The Butterfly Effect

Reva Menson refused to let homelessness define her. How one student’s determination—and the Houston Chapter’s compassion—started a scholarship.

It all began with a football ticket. The Texas Exes Houston Chapter often ends up with extra tickets. Usually, they go to fellow alumni. But last fall, the chapter board members decided to connect with a high school student instead. “We called HISD and said, ‘Find us a student who’s really crazy about UT,’” remembers former chapter president Julie Long. “They said, ‘You should meet Reva.’”

Reva Menson had a reputation for walking the halls of Wheatley High School clad from head to toe in orange and white. A counselor there suggested Long drop by to meet her. The two hit it off, and enjoyed the UCLA game in Austin that Saturday.

Menson loved seeing the UT campus. “When I was very young, I caught a disease that caused my blood to turn burnt orange,” she says, deadpan. “It’s the best school in the state. I’ve always wanted to go to UT.”

Long enjoyed Menson’s company, and was impressed by her maturity and focus on her studies—despite some big distractions.

Many high school students complain about having to wake up early for class. Menson didn’t, even though her alarm went off at 5:30 every morning. To get to school, she took a two-hour bus trip from the extended-stay hotel where she lived with her mother and six siblings. In the afternoon, another two-hour trip home awaited her.

It was rough, but it was nothing compared to what she’d faced two years earlier. Menson and her family had been homeless for several months. They bounced back and forth from a shelter to the homes of friends and family members. Reva attended a high school that was eventually shut down due to poor teaching quality.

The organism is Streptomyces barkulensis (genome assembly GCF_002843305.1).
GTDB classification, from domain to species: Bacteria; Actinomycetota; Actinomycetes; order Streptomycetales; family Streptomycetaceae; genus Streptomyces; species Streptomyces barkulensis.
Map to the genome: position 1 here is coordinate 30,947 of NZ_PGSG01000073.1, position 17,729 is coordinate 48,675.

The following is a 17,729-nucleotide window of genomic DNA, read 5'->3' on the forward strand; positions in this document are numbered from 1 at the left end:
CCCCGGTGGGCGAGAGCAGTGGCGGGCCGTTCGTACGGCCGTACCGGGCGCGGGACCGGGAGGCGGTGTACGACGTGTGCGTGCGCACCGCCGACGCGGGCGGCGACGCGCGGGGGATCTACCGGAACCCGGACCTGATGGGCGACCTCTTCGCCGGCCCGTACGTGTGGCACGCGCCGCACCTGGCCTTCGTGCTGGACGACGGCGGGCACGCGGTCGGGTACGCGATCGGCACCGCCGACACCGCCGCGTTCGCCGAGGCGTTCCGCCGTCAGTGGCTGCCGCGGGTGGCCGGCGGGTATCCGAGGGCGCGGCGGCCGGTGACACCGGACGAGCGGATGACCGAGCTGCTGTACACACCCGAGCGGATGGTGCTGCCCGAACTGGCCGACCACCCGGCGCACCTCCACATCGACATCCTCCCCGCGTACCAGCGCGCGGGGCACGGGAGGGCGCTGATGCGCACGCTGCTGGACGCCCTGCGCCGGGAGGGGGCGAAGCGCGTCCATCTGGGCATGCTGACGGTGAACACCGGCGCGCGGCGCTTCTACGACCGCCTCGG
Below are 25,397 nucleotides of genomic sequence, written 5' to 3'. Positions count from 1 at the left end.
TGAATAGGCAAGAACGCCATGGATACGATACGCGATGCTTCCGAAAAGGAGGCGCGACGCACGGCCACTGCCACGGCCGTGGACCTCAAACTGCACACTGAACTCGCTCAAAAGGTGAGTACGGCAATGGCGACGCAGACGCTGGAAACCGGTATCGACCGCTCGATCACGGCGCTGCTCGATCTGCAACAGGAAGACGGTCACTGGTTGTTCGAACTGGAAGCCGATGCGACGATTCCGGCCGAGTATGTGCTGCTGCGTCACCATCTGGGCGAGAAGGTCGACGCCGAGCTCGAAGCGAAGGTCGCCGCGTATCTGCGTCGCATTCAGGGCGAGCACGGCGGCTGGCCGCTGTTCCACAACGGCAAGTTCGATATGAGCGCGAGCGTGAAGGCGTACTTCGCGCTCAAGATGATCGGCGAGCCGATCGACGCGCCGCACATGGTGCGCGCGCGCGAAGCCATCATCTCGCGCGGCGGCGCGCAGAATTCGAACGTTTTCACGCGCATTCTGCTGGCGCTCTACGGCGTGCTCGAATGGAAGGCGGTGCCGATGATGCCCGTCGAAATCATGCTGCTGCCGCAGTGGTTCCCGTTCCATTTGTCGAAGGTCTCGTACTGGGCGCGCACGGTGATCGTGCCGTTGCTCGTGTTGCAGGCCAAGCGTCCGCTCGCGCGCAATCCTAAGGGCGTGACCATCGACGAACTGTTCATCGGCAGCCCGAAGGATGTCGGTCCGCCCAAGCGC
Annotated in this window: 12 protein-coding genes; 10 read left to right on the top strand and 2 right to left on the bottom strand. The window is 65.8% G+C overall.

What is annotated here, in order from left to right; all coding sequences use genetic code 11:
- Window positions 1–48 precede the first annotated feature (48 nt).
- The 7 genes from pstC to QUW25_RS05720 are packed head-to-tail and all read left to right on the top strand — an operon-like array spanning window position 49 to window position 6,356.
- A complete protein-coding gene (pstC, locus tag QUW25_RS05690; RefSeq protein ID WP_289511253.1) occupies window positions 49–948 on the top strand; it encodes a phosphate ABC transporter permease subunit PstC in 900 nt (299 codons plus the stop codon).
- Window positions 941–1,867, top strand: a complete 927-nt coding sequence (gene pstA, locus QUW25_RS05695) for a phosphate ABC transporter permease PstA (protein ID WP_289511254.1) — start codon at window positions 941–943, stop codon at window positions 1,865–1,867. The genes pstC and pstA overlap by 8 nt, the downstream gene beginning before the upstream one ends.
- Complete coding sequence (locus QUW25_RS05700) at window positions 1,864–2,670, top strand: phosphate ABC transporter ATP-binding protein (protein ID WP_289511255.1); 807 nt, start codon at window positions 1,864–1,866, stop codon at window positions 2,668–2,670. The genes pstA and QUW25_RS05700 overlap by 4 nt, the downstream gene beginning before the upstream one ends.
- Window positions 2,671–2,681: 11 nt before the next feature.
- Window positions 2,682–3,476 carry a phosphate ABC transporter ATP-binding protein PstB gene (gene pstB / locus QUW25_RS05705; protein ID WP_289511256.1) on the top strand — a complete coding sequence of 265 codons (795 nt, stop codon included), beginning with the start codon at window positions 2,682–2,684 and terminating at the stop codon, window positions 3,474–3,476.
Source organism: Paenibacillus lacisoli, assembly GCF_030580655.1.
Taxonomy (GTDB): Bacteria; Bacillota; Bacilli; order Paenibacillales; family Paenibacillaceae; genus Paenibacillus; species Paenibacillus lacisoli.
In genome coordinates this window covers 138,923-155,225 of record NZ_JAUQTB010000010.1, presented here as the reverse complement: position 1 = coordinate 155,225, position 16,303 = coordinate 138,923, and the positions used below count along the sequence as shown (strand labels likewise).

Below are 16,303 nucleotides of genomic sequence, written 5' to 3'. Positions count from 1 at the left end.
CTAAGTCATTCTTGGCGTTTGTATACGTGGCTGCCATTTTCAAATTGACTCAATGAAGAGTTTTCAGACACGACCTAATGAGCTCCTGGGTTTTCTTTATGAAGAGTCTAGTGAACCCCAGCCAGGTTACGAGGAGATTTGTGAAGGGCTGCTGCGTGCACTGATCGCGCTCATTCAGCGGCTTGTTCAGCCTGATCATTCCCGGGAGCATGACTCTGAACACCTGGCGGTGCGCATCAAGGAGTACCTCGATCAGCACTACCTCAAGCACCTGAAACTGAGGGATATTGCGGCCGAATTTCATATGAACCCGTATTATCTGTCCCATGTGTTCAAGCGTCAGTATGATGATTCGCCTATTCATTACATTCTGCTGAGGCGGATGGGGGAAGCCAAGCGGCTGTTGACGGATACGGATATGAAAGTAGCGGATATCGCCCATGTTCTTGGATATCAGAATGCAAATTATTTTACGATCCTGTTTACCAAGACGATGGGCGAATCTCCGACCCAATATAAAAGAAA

When she transferred to Wheatley, she was years behind in every subject. “At first, I didn’t understand anything. But I worked hard. I worked darn hard,” she says. By her senior year, she was ranked 11th in her class.

These days, if you ask Menson about her experience with homelessness, she rolls her eyes a little. “Being homeless was never the central point for me, you know?” she says. “When Julie took me to that game, all these local news outlets did stories with headlines like, ‘Texas Exes Take Homeless Girl to Game.’ First, I wasn’t homeless at the time, but even if I were, my name isn’t Homeless Girl. It was hurtful to be reduced to those two words.”

Long saw a lot more in Menson than those words. She saw a future UT student, a community leader, and a friend. “Meeting Reva was the best thing that ever happened to me as chapter president,” she says, her voice trembling. “I am so inspired by her every day. She has changed my life.”

Through the Houston Chapter, Long endowed the Julie Long Presidential Scholarship specifically for Menson. In the future, the scholarship will help other Houston-area students who have excelled academically despite challenging circumstances.

Menson would still be at UT even if she had never met Long and gotten the scholarship—additional financial aid has made that possible. But she says her daily experience wouldn’t be the same.

“I’m a firm believer in the butterfly effect,” Menson says. “One thing in your life changes, and then everything else changes in ways you can’t predict. Knowing that Julie believes in me, that she’s investing in me—I carry that proudly. As of today, the possibilities are limitless.”

What did Menson most look forward to about college life? “Getting some sleep in my dorm room,” she laughs. “With seven kids at home, it was always chaotic. Sometimes I miss the chaos, but mostly, I love the quiet.”

Menson is majoring in English and planning a career at the intersection of law and social work. “There were points in my childhood when I thought, why isn’t anyone fighting for me?” she says. “So that’s why I want to go into human services, to stand up for disadvantaged kids. Either that or be a senator.”

Photo by Matt Valentine


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